by Jim Nintzel
Stateside Presents concert promoter Charlie Levy pens an op-ed in the Arizona Republic urging artists to perform in Arizona rather than boycott the state:
While I respect the intentions of the artists protesting what they find to be an unjust law, the practical effect of the boycott is resulting in exactly the opposite of their good-willed intentions.
By not performing in Arizona, artists are harming the very people and places that foster free speech and the open exchange of ideas that serve to counter the closed-mindedness recently displayed by the new law.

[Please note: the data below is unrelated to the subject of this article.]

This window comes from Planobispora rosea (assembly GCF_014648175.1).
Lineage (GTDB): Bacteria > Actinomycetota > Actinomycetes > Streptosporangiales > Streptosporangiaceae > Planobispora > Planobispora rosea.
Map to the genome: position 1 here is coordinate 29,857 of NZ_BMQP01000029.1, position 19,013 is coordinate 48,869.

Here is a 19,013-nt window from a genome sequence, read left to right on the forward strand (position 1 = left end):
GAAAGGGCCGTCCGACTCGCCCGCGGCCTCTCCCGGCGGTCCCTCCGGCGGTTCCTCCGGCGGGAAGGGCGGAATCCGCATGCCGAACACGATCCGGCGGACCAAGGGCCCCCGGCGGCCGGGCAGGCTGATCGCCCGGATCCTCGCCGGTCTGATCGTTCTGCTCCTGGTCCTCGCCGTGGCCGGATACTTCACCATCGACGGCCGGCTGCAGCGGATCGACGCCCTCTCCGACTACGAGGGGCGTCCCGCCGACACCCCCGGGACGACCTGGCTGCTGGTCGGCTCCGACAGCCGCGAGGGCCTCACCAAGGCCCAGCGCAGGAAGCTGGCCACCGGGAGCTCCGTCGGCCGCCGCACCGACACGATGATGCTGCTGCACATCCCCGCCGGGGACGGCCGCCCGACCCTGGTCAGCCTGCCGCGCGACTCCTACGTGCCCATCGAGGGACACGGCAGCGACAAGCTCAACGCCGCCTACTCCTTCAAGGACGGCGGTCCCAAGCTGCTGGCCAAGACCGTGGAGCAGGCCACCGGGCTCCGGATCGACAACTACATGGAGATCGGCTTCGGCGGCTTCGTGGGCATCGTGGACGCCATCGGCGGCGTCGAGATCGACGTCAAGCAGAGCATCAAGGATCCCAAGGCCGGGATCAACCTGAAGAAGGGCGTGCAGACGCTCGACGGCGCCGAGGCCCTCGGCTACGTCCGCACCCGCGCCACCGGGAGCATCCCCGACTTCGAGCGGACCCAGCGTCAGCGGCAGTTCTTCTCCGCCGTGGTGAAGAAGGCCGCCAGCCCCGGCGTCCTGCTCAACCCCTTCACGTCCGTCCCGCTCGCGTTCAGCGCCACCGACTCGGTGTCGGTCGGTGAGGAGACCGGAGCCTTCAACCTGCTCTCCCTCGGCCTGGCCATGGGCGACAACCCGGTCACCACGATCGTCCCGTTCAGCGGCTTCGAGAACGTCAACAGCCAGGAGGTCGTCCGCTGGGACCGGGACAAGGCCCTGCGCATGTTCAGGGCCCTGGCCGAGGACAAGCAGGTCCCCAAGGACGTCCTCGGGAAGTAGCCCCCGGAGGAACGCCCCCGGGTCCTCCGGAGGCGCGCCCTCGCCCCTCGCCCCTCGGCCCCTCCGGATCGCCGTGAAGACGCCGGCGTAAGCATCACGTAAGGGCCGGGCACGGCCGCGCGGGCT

The people who will feel the negative effects of the boycott the deepest are local concert venues, including non-profit art-house theatres, independent promoters, fans and the people employed in the local music business. If the boycott continues, it is all but guaranteed that some of these venues will be forced to close their doors.
Think of it this way: What if otherwise outspoken and inspirational activists like Martin Luther King Jr. had turned their backs on the state of Alabama and its citizens because they didn't agree with the discriminatory practices of its government during the critical years of the civil-rights movement? What would have happened if they had chosen to boycott Alabama rather than speak out, organize and effect change?